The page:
# Representation Theory, Math 9140b, Winter 2010

This course will study the representation theory of finite groups
and Lie groups, with a focus on the symmetric groups and linear
groups, and the relationships between these two.
Basic background in group theory, modules and linear algebra
will be assumed.
**Instructor:** Dan Christensen
**E-mail:** jdc@uwo.ca
**Office:** Middlesex 103b.
**Office Phone:** 519-661-2111 x86530.
**Office Hours:** after class or by appointment.
**Class times and location:** Mondays and Wednesdays,
10:00 to 11:30, MC108. **Starts Jan 6.**
**Prerequisites:** Group theory, modules and linear algebra.

## Outline:

Basic representation theory: irreducibility, complete reducibility,
Schur's lemma, character theory, induced representations, etc.

Representations of the symmetric groups: partitions, Young tableaux,
Young symmetrizers, Specht modules, and lots more.

Representations of the special and general linear groups:
polynomial and rational representations, complete reducibility,
characters, tensor representations, and lots more.

**Text:** There is no text for the course. Some
references you may like to use:

- W. Fulton,
*Young tableaux*, LMSST 35, Cambridge Univ. Press, 1997.
- G.D. James and A. Kerber,
*The representation theory of the symmetric
group*, Addison-Wesley or Cambridge Univ. Press, 1981. 532pp.
- Shlomo Sternberg,
*Group theory in physics*. A pleasant book
with a conversational style and lots of applications to motivate the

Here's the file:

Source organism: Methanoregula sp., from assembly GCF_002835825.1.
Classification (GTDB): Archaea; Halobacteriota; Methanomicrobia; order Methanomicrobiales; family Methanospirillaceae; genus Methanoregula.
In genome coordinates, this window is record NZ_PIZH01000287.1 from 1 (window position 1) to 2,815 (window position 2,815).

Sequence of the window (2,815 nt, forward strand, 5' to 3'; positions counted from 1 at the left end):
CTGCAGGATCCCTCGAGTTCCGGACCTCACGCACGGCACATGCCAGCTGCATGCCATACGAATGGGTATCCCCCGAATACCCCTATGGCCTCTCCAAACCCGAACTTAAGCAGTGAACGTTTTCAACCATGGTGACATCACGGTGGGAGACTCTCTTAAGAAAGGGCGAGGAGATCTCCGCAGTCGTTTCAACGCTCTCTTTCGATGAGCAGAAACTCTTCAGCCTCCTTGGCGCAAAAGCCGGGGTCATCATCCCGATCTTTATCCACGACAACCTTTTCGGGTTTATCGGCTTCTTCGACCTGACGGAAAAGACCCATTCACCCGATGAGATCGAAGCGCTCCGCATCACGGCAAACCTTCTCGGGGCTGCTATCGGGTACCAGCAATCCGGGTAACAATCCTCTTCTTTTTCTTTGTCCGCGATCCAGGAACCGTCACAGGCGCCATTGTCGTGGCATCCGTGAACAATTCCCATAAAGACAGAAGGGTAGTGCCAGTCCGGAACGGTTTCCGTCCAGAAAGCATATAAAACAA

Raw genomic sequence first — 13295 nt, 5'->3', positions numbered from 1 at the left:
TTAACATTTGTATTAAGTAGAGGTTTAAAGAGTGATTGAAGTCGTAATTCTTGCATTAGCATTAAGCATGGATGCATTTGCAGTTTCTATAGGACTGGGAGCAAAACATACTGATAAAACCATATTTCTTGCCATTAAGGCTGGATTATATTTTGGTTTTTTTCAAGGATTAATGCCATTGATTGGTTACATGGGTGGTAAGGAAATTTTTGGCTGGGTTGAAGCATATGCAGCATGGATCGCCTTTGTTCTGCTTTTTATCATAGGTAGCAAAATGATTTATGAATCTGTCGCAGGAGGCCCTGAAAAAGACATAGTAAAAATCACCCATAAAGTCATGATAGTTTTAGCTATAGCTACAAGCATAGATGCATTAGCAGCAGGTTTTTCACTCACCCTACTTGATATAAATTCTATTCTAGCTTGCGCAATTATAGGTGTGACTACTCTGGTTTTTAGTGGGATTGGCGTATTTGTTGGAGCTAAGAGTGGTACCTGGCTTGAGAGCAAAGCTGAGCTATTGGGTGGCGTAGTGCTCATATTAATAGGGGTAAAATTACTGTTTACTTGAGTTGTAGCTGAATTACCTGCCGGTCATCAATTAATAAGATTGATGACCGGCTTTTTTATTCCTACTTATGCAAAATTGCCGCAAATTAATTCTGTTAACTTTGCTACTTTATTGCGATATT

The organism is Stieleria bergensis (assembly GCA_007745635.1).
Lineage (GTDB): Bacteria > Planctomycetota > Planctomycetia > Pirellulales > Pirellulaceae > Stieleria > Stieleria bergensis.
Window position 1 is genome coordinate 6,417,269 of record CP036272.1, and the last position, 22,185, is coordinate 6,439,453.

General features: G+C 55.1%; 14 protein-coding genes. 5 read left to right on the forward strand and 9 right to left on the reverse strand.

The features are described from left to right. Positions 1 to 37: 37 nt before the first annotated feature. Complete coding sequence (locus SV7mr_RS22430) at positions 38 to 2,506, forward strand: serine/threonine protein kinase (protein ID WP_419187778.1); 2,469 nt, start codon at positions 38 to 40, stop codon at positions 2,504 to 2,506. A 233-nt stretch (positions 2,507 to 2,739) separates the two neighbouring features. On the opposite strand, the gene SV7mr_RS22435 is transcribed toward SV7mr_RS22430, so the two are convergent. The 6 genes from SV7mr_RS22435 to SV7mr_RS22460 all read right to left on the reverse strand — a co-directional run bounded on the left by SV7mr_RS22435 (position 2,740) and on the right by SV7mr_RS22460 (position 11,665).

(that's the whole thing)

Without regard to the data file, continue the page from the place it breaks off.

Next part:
material.
- G.D. James,
*The representation theory of the symmetric
groups*, Lecture Notes in Math., Vol. 682, 1978. 161pp.
- W. Fulton and J. Harris,
*Representation theory*, GTM 129, Springer, 1991.
- And there are lots more!

**Homework:** Homework will be due roughly every two weeks.
I encourage discussion of the class material with other students, and
I encourage you to consult textbooks to learn more. But don't copy
solutions from students or texts, and when a student or a text helps
you solve a problem, you should give credit.

**Presentations:** In the second half of the semester,
each student will give a presentation on a topic related to the
course.

**Exam:** There will be a final exam at the end of the course.

**Evaluation:** Evaluation will be based upon homework (40%),
presentations (30%) and the final exam (30%).

Back to Dan Christensen's home page.

Western Mathematics Home Page